- Hardcover: 448 pages
- Publisher: St. Martin's Press (November 6, 2018)
- Language: English
- ISBN-10: 1250172500
- ISBN-13: 978-1250172501
- Product Dimensions: 6.6 x 1.4 x 9.5 inches
- Shipping Weight: 1.4 pounds (View shipping rates and policies)
- Average Customer Review: 58 customer reviews
- Amazon Best Sellers Rank: #1,072 in Books (See Top 100 in Books)
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Heads You Win: A Novel Hardcover – November 6, 2018
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“Archer, no stranger to sprawling epics, covers three decades in the life of Alex/Sasha, working his way to a stunning conclusion that packs a wallop. Typical for an Archer novel, the writing and characterizations are superb, and the book features several plot twists that send the story lines off in surprising new directions. There are a couple of moments, late in the novel, that should make readers’ jaws drop – moments so unexpected and surreal that they require a second reading, just to make sure we really just read what we think we did. A splendid novel, featuring one of Archer’s most elegantly told stories.” – Booklist (starred review)
About the Author
JEFFREY ARCHER was educated at Oxford University. He served five years as a Member of Parliament in the House of Commons and has served twenty-six years as a Member of the House of Lords. Now published in 97 countries and more than 37 languages, all of his novels and short story collections―including Kane & Abel, Only Time Will Tell and This Was a Man―have been international bestsellers. Jeffrey is married with two sons and three grandchildren, and lives in London, Cambridge and Majorca.
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Alexander Karpenko was born in Leningrad and grew up there residing in a small apartment with his mother and father. His thoughts were of going to work as a laborer and perhaps becoming a foreman someday. Fate intervenes when his father is assassinated by the Russian KGB afterbeginning to form a union to aid the workers he supervises. Elena, Alexander's mother had worked as a chef in the kitchen preparing the meals for the workers in his father's crew. She now has to work more hours and catches the eye of a supervisor who has lusted after her and now feels free to begin forcing her to do his will since her husband is dead. Alexander sees him backing his mother into a corner and smashes him with a board to save her.
This is the prelude to the story and the experiment tried by Mr Archer. Alexander's uncle steps in and helps him and Elena flee Russia. Getting them to the docks where two ships are preparing to sail and Alexander has to choose which one to go on. One is bound for Southampton and the other to New York. Two concurrent stories are told throughout the remainder of the book. One in which the pair board the ship bound for England and the other for the United States. In one story Alexander enters politics and in the other becomes a businessman. He is successful at both endevours and we follow him and Elena as they progress in their new lives.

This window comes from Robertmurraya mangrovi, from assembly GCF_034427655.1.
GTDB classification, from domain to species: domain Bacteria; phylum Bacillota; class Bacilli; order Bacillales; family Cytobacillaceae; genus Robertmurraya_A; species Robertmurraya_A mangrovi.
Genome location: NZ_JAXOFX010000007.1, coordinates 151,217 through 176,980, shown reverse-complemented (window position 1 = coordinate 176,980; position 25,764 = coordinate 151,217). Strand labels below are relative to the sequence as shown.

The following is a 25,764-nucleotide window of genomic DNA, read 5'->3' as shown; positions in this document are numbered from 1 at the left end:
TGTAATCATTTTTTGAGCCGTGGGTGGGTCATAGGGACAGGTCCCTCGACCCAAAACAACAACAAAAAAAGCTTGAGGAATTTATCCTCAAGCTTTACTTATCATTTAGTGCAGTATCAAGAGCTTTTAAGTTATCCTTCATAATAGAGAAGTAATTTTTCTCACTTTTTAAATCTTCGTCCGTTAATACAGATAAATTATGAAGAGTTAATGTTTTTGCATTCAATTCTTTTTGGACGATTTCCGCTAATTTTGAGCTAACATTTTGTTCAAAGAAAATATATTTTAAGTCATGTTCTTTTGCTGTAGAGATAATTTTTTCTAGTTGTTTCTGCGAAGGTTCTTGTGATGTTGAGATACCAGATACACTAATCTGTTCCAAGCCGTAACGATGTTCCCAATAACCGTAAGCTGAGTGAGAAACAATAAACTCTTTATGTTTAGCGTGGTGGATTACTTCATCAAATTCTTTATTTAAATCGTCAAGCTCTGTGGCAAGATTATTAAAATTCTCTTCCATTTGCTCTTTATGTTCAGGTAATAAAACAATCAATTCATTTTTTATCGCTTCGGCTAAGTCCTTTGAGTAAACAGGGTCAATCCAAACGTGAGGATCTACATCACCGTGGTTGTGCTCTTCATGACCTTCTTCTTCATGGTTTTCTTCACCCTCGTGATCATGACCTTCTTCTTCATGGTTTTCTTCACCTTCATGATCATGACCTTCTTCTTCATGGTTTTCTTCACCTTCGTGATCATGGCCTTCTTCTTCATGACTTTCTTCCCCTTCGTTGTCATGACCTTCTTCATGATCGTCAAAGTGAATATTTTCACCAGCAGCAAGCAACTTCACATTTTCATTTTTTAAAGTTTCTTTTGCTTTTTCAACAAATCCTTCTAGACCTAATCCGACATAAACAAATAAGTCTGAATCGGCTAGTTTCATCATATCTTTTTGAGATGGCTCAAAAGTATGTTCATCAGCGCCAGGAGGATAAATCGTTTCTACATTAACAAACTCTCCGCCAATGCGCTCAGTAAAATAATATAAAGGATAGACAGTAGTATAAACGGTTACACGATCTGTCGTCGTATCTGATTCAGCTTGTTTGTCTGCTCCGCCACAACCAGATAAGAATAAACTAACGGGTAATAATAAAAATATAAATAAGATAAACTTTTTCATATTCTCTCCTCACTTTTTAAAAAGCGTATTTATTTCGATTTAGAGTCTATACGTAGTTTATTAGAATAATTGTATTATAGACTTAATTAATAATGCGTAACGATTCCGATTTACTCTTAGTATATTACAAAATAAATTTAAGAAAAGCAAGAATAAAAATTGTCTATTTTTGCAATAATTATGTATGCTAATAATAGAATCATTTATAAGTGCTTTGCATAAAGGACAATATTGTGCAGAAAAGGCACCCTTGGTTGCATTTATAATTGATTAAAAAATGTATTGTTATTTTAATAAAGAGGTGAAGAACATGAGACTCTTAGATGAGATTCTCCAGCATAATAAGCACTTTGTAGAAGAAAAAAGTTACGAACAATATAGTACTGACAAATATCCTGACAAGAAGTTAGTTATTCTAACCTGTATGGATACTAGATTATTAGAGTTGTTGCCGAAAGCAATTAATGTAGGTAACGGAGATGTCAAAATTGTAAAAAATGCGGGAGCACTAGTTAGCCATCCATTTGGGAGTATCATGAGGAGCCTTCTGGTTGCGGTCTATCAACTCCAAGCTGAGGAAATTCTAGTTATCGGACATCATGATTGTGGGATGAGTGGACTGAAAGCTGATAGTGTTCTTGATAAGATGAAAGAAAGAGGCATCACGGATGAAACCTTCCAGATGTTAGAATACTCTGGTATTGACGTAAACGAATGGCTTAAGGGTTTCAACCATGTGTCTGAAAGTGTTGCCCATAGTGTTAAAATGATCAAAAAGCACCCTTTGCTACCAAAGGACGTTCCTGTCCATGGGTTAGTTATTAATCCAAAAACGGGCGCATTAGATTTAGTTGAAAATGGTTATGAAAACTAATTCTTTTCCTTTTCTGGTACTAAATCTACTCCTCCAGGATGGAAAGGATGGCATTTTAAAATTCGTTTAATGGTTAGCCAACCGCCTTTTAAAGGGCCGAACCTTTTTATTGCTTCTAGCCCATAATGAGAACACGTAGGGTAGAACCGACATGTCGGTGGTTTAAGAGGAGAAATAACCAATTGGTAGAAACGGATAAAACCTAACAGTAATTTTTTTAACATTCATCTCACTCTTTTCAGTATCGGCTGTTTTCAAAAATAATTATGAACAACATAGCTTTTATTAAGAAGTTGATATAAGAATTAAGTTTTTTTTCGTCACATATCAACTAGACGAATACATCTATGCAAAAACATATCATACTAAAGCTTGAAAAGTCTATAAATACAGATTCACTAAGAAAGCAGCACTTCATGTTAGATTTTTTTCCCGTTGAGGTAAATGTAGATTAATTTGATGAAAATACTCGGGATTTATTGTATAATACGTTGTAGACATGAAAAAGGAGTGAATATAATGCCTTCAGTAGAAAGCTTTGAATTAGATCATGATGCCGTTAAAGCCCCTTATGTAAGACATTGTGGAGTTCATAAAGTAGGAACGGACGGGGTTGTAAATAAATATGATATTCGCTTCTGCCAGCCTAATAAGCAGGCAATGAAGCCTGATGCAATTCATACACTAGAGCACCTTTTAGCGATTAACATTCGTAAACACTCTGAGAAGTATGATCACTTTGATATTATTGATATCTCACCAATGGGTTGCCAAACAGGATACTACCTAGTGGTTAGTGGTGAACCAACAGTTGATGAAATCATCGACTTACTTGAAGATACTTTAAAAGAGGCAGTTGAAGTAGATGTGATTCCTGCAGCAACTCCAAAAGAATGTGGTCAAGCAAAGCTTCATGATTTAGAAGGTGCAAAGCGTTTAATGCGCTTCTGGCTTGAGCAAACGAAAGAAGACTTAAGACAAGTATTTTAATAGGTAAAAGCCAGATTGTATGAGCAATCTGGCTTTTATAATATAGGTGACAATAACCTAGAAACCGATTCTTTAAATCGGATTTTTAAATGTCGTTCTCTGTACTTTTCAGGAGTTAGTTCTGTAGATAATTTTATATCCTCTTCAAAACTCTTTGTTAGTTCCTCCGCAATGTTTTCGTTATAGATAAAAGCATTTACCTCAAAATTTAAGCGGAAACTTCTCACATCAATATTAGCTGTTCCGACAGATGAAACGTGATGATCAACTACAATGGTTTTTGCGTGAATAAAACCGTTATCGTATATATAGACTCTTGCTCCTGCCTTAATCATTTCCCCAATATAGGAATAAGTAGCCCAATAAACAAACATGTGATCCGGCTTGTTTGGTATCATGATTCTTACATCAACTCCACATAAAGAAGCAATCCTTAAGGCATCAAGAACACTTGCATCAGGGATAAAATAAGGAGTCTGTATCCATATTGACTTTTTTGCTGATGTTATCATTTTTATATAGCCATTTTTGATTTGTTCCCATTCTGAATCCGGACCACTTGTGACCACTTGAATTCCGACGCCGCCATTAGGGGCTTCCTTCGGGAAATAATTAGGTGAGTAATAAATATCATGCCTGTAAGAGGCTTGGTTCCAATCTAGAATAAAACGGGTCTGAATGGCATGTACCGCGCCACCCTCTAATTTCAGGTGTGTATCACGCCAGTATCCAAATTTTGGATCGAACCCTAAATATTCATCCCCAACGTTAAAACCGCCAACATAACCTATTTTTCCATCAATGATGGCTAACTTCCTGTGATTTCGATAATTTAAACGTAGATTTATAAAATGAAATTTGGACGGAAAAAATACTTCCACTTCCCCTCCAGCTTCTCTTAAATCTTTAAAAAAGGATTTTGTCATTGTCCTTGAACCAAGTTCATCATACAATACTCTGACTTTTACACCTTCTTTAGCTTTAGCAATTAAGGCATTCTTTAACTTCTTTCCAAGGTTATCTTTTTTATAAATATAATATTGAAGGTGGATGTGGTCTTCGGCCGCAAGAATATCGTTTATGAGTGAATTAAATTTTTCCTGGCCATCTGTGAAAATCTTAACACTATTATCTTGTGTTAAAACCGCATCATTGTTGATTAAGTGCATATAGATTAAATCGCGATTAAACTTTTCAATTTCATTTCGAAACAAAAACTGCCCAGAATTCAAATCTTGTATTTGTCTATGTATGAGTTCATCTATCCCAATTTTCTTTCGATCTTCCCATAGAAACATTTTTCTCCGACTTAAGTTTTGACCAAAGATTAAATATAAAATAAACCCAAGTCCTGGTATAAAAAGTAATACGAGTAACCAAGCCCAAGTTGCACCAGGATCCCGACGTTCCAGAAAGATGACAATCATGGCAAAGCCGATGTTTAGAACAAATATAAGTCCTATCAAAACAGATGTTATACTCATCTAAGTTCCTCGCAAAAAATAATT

It appeared to me that Mr Archer had the makings of two separate books just by changing the names of the characters involved in one. Following along is not the problem it would seem to warrant and that is the best reason to finish the book. I'm sure that the author meant this as an experiment knowing that his reputation would support sufficient interest. I admire the attempt, but trust that Jeffrey Archer will keep to his normal format and his usual method of keeping his readers memorized.
There must be a logical ending to this novel and that it is, but flat and my reaction was ????
In a different approach, Mr Archer takes us on a tale of the lives of Sasha and Alexander who escape from Russian tyranny. A crate, several bottles of vodka and the toss of a coin take our protagonist(s) to America and England to make new lives for themselves and their mothers. Hard work, ingenuity and lots of luck lead them back to Russia, with an unexpected twist at the end.
A little long to get to the climax, the reader must determine if it’s Sasha’s life that’s the real one, or is it Alexander’s as we follow them both through their transformations? Do not peek or you will ruin the story for yourself.